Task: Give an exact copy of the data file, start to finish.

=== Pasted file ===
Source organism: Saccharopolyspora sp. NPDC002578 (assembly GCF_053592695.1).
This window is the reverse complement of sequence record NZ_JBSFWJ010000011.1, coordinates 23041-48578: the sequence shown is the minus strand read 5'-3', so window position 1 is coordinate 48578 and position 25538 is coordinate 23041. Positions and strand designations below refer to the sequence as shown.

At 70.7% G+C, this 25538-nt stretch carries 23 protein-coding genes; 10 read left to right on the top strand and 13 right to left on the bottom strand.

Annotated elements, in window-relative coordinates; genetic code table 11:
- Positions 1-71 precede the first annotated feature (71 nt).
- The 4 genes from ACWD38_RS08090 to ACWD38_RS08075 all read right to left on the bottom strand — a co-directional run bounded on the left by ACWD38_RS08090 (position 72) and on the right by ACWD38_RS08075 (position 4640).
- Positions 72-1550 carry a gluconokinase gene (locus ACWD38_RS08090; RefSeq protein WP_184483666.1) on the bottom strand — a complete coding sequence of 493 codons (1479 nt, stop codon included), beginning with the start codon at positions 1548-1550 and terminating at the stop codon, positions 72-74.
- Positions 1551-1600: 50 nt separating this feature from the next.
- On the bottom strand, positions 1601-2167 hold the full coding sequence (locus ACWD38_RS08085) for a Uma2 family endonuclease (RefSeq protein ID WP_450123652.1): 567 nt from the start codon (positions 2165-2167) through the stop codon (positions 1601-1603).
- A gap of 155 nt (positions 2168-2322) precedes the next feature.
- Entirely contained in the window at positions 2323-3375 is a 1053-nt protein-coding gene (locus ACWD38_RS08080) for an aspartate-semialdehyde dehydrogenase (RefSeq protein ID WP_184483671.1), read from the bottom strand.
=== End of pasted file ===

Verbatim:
Source organism: Saccharopolyspora sp. NPDC002578 (assembly GCF_053592695.1).
This window is the reverse complement of sequence record NZ_JBSFWJ010000011.1, coordinates 23041-48578: the sequence shown is the minus strand read 5'-3', so window position 1 is coordinate 48578 and position 25538 is coordinate 23041. Positions and strand designations below refer to the sequence as shown.

At 70.7% G+C, this 25538-nt stretch carries 23 protein-coding genes; 10 read left to right on the top strand and 13 right to left on the bottom strand.

Annotated elements, in window-relative coordinates; genetic code table 11:
- Positions 1-71 precede the first annotated feature (71 nt).
- The 4 genes from ACWD38_RS08090 to ACWD38_RS08075 all read right to left on the bottom strand — a co-directional run bounded on the left by ACWD38_RS08090 (position 72) and on the right by ACWD38_RS08075 (position 4640).
- Positions 72-1550 carry a gluconokinase gene (locus ACWD38_RS08090; RefSeq protein WP_184483666.1) on the bottom strand — a complete coding sequence of 493 codons (1479 nt, stop codon included), beginning with the start codon at positions 1548-1550 and terminating at the stop codon, positions 72-74.
- Positions 1551-1600: 50 nt separating this feature from the next.
- On the bottom strand, positions 1601-2167 hold the full coding sequence (locus ACWD38_RS08085) for a Uma2 family endonuclease (RefSeq protein ID WP_450123652.1): 567 nt from the start codon (positions 2165-2167) through the stop codon (positions 1601-1603).
- A gap of 155 nt (positions 2168-2322) precedes the next feature.
- Entirely contained in the window at positions 2323-3375 is a 1053-nt protein-coding gene (locus ACWD38_RS08080) for an aspartate-semialdehyde dehydrogenase (RefSeq protein ID WP_184483671.1), read from the bottom strand.